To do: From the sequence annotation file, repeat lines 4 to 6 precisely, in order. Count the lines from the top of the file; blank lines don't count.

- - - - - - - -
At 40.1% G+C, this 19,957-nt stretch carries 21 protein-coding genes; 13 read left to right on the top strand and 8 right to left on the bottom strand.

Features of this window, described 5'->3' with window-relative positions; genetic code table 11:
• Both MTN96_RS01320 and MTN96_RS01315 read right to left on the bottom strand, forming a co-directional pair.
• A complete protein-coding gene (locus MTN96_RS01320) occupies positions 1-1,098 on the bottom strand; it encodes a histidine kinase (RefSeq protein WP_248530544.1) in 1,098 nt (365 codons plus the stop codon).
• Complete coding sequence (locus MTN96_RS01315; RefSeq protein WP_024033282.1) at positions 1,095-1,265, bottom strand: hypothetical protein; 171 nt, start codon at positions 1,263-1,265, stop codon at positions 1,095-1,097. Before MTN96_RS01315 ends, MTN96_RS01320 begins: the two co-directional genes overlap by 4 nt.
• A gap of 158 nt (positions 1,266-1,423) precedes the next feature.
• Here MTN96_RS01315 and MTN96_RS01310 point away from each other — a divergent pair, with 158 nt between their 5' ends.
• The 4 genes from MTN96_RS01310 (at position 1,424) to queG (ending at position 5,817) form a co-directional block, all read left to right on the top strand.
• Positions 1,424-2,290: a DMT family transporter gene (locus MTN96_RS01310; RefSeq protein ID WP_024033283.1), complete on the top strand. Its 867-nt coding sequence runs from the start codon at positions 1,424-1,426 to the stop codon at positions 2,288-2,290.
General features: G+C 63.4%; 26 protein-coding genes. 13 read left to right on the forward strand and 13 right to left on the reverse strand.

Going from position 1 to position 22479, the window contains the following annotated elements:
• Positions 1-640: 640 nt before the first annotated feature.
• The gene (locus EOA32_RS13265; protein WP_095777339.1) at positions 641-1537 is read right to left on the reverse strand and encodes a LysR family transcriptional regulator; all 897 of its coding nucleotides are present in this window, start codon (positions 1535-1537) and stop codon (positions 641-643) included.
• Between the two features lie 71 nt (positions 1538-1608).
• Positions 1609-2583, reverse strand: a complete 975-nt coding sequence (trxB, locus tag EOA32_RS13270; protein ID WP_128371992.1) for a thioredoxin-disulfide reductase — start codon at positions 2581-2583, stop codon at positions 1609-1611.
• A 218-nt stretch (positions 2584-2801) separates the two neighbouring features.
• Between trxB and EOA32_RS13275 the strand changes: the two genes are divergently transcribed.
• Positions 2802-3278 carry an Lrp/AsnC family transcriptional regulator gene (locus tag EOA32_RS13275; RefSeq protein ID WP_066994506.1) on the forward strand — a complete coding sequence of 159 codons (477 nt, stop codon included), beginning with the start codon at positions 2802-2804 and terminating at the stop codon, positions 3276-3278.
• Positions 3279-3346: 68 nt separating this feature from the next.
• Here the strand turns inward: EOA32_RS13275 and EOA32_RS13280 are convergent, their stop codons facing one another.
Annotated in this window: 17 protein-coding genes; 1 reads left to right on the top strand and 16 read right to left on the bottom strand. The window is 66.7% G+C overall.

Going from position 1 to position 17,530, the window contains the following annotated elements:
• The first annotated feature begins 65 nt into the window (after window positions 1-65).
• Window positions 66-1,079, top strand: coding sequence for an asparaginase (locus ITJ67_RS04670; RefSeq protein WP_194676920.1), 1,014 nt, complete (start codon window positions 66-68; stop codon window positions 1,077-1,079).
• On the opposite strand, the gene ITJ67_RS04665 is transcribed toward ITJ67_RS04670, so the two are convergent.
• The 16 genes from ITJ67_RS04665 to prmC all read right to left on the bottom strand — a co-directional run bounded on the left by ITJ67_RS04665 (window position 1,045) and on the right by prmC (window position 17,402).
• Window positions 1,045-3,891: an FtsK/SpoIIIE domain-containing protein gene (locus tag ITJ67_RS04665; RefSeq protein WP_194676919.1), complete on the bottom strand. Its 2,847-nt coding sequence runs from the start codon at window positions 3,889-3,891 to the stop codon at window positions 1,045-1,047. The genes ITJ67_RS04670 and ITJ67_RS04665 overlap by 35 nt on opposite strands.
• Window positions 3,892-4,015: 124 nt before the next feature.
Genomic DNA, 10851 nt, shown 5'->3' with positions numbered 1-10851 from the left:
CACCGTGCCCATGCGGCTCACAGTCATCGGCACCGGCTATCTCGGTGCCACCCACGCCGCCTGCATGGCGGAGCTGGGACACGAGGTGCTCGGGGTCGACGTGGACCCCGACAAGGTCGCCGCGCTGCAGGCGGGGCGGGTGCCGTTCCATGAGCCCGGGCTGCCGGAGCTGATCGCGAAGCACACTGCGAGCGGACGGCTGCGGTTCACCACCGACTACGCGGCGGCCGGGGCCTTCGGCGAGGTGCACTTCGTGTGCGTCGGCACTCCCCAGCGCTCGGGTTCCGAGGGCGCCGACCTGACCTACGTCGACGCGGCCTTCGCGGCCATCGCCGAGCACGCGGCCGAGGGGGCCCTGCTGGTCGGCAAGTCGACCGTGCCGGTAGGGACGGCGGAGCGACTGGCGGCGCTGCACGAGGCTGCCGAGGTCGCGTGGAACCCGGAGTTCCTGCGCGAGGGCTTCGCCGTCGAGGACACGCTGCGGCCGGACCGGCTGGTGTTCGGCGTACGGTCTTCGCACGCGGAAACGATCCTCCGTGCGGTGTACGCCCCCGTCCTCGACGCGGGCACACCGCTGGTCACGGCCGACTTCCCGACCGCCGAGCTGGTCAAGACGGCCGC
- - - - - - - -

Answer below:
• A complete protein-coding gene (locus MTN96_RS01320) occupies positions 1-1,098 on the bottom strand; it encodes a histidine kinase (RefSeq protein WP_248530544.1) in 1,098 nt (365 codons plus the stop codon).
• Complete coding sequence (locus MTN96_RS01315; RefSeq protein WP_024033282.1) at positions 1,095-1,265, bottom strand: hypothetical protein; 171 nt, start codon at positions 1,263-1,265, stop codon at positions 1,095-1,097. Before MTN96_RS01315 ends, MTN96_RS01320 begins: the two co-directional genes overlap by 4 nt.
• A gap of 158 nt (positions 1,266-1,423) precedes the next feature.